“Because your toys can’t go through the portal because they are magic? Or because you don’t trust her to use them with her wild magic? Or because there is some better tactic I just haven’t thought of yet?” The Writer had no idea, but she needed to finish the fight.
“Well, no matter what method I use, it will still end the same way,” said Khany, having cheated and read ahead in the notes. “So just use rocks for now and we’ll come back and make it more logical later.”
While she hid the shadow dragon healed and then resumed its attack on the wards. They had regenerated only a tiny bit during their scuffle and he quickly reclaimed the lost ground.
Khany took a steadying breath, focused in on the fact she had nothing to lose, and tried to ask the magic for help lobbing the rocks.
The next rock went through the creature with a satisfying thump. It was much more solid in this form and while the rock did grow through it, it took more effort and seemed to be causing more damage.
This time the creature turned after the first throw and chased her about for a few minutes before giving up and going back to the wards.
Khany pulled a little more magic and went to throw again, but this time the creature leapt backwards, twisting in the air as soon as she let go of the rock. The shadow landed where she had been standing, but she was already dodging out of the way.
Buffered by her success at getting the magic to help her throw rocks, she asked it to help push the creature off balance as it leapt again. It wobbled slightly in midair, but didn’t take any damage. The snarls got a lot more vicious.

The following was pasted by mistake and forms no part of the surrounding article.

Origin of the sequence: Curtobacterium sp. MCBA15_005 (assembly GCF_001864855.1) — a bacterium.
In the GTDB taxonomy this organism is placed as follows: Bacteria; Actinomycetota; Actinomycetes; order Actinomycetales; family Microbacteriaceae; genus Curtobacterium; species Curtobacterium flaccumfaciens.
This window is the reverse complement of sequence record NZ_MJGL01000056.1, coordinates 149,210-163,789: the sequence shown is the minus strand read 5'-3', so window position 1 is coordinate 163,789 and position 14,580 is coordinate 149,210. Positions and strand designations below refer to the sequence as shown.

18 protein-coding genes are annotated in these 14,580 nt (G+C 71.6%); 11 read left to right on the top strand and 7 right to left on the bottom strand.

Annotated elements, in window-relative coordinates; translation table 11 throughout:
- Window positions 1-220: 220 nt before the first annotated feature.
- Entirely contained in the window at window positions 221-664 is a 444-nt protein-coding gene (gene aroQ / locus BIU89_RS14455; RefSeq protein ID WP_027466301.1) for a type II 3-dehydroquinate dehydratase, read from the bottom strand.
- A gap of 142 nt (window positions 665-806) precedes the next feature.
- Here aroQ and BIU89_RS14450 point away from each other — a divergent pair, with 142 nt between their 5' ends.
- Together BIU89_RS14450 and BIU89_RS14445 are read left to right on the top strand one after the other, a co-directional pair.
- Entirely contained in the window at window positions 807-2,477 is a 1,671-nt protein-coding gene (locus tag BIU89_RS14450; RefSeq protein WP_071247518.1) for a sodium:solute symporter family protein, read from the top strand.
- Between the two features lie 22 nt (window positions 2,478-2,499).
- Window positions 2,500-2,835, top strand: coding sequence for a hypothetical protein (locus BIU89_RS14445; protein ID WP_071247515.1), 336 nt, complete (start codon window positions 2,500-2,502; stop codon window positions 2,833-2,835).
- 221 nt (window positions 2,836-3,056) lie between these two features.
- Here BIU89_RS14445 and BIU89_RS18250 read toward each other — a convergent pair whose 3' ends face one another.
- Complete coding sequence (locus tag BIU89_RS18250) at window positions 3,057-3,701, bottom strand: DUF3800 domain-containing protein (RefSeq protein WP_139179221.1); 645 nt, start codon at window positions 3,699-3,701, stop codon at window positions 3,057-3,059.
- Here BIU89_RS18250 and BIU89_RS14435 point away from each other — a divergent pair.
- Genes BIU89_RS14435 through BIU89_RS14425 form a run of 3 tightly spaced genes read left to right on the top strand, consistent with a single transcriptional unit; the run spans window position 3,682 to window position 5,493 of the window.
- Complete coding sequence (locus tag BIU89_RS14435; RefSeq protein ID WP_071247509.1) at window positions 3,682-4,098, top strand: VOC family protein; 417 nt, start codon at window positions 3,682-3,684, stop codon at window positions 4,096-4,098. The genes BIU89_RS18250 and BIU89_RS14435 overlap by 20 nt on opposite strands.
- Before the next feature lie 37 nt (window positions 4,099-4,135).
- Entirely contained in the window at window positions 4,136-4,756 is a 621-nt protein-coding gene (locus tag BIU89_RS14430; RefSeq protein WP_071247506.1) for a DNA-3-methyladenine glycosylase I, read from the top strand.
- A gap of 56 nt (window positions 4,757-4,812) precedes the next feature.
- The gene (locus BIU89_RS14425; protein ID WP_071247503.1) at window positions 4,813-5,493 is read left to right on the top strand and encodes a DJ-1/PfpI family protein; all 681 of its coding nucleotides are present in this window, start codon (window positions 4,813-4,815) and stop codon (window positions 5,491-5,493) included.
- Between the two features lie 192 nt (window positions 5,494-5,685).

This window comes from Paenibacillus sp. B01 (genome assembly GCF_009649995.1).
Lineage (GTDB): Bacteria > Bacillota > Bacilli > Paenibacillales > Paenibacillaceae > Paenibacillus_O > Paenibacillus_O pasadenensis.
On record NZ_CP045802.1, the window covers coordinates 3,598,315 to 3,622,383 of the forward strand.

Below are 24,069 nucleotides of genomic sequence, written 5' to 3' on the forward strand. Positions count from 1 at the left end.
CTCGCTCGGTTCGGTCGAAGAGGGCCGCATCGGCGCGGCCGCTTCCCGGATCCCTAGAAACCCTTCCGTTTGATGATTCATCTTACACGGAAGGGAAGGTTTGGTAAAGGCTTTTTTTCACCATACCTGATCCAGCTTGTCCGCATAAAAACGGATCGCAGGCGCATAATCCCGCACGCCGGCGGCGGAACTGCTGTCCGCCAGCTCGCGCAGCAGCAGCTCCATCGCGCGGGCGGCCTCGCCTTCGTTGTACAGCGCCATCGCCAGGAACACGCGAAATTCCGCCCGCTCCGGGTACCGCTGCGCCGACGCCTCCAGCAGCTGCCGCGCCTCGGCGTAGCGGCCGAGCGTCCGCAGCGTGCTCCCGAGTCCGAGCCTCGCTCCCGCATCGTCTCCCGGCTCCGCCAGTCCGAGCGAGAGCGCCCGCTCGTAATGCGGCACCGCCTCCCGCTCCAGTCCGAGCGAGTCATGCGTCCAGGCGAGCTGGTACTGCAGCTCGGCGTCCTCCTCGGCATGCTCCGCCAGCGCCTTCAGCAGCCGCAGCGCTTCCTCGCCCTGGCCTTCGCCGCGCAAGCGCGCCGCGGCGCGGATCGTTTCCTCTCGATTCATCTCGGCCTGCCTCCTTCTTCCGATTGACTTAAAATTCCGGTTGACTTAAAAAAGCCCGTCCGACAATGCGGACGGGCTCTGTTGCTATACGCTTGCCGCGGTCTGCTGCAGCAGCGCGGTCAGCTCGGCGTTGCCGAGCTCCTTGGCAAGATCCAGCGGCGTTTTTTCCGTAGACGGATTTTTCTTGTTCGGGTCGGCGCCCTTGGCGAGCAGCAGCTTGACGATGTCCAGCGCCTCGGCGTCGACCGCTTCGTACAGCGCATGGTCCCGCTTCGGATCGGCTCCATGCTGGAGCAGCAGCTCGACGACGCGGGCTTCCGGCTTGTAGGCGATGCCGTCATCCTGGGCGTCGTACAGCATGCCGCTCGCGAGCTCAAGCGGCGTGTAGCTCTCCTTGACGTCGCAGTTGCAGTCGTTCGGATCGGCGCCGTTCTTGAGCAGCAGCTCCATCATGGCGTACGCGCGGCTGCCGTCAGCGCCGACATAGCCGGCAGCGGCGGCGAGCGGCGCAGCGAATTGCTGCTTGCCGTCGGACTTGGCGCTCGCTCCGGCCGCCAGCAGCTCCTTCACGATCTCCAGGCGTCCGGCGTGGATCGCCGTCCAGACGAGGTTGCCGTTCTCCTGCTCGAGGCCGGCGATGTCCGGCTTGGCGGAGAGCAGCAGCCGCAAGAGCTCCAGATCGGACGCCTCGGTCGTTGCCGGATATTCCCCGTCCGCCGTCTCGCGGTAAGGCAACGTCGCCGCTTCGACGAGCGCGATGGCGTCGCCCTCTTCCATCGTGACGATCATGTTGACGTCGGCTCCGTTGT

It started hunting her for real at that point. She was barely keeping in front of it and didn’t realise it was herding her towards the caves until she stumbled and fell back through the wards. Her back was at the collapsed rock blocking the tunnel, but she was partial inside the wards.
With a snarl the shadow dragon latched onto her leg, the cave’s magic keeping the jaws from shutting all the way, but it was enough to drive the canines into her calf.
She felt a draining sensation and couldn’t figure out what it was–then she realised the shadow dragon was using her as a conduit to syphon magic from the wards. She tried to shut down the link, ask the magic to stop protecting her, but it refused and the shadow dragon grew stronger.
In desperation she tried pulling back on the magic stream the shadow creature was using and for a moment she was draining magic from him again. Then it chomped down just a little harder and reversed the flow again, only this time it was pulling hard and the magic of the caves started to flow through her at a rapid rate.
She fought with the magic, trying to hold onto it as it slipped through her mental fingers. She begged it not to go, to stay in the pools, and finally just to stay with her.
And it did.
The shadow dragon growled and shook her by the leg, bashing her against the rockfall, but the magic from the caves pooled in her, buffering the impact, healing her and slowly forcing the shadow dragon’s jaws apart.
She held on, worn out from the earlier fight and the trip through the void, but desperate to buy enough time for the dragons to get there. But the amount of magic started to get too heavy to hold and it started to leak out into the shadow monster again.
He was going to win, there was nothing she could do but she wouldn’t, couldn’t stop fighting, she couldn’t save her family from the flood, but she could save the town from the fire. She clung to that vision and tried to hold on to the magic.
And her wild magic sparked.